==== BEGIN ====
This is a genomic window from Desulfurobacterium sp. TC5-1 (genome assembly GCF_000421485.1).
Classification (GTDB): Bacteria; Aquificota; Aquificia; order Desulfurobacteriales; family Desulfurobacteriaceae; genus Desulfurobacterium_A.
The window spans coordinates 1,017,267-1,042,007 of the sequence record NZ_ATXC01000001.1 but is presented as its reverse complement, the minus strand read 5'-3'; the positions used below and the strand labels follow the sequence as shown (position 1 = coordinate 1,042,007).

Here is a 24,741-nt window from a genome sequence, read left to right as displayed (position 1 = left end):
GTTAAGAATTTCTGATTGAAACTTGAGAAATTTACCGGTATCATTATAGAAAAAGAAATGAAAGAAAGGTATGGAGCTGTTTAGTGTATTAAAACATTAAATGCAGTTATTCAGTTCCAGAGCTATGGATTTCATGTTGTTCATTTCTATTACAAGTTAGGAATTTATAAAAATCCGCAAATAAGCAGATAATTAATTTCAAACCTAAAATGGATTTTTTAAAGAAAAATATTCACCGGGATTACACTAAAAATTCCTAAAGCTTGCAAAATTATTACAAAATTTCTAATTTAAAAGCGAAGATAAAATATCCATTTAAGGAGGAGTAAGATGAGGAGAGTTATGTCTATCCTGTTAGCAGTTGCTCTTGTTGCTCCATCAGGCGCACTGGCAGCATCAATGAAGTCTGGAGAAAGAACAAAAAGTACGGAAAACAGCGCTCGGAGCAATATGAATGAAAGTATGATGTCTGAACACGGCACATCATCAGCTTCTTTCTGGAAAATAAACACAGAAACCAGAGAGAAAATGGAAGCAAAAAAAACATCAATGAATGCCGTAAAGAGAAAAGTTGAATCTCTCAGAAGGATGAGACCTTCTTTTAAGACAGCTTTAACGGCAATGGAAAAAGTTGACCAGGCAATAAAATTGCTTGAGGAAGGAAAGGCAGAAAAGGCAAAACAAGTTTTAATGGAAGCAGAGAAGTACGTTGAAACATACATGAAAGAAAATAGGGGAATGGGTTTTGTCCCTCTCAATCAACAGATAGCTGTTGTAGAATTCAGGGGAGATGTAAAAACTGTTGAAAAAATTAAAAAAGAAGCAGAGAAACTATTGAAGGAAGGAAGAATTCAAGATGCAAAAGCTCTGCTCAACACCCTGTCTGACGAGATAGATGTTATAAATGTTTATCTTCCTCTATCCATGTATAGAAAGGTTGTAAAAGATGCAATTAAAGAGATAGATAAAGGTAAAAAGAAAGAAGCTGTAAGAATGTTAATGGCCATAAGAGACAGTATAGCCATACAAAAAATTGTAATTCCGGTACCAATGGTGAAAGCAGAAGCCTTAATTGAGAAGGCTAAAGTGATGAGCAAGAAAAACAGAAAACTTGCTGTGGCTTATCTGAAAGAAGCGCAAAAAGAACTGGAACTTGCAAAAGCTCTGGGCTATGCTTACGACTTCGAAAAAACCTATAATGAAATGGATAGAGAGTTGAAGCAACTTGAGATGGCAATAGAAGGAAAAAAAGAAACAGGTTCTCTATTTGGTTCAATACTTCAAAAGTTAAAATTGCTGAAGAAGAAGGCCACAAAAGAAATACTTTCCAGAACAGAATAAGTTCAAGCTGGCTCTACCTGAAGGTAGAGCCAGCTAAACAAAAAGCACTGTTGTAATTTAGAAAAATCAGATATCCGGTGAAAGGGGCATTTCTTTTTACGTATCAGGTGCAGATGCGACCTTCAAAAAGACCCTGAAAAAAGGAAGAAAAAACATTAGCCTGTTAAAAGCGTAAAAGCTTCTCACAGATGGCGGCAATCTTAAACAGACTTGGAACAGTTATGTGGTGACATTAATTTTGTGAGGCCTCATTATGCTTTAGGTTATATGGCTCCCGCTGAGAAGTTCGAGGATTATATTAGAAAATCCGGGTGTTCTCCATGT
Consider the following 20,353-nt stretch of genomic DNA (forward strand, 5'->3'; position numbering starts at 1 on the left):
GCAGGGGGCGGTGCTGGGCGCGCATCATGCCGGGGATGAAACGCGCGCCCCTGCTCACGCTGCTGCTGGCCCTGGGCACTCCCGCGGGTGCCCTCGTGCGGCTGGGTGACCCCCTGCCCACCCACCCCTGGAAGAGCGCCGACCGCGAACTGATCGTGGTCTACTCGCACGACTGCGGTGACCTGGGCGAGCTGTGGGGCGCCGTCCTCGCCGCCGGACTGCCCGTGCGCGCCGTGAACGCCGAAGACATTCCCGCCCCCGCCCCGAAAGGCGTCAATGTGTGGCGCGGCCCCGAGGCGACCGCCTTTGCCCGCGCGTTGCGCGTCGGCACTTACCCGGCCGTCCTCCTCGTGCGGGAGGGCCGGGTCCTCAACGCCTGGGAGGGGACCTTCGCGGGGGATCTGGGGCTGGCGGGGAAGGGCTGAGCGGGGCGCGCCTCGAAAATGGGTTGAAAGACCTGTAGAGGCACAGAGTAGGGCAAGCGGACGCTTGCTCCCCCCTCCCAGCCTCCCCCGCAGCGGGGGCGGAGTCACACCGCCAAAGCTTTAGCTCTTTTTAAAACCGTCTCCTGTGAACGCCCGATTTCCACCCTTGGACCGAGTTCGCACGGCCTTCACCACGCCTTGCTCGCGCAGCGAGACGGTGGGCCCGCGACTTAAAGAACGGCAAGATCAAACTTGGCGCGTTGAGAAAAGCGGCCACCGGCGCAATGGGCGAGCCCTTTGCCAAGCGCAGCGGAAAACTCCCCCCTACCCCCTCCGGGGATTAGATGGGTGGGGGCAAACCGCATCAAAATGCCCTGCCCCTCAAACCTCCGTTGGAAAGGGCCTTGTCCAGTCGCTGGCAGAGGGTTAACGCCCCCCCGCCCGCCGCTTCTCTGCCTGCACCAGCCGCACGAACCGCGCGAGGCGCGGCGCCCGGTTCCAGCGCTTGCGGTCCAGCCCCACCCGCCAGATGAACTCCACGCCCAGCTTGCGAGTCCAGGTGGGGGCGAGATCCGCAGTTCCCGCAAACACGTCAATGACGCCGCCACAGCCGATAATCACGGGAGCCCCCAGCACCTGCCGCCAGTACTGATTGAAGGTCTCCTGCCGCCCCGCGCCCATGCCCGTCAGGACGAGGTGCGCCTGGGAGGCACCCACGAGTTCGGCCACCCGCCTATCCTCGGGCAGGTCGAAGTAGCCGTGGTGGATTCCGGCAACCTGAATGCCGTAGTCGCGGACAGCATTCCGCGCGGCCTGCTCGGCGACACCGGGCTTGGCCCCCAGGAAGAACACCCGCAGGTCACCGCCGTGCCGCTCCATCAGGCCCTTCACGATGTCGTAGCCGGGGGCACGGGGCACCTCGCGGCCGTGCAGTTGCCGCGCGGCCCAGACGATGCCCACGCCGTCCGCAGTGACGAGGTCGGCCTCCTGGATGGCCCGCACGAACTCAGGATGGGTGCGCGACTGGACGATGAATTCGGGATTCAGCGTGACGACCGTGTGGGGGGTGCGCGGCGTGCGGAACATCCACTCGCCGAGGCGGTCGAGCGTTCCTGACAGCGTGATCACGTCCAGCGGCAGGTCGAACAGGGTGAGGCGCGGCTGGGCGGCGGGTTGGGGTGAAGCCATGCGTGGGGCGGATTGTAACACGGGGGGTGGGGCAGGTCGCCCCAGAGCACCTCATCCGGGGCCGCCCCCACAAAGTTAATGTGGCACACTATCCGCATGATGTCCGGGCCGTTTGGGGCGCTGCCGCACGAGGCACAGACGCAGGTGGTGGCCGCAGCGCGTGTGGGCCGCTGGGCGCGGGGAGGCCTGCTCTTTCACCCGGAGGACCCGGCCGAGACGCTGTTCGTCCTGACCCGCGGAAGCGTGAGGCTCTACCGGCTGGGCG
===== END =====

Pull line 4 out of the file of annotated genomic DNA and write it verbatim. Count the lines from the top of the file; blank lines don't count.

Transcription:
Here is a 24,741-nt window from a genome sequence, read left to right as displayed (position 1 = left end):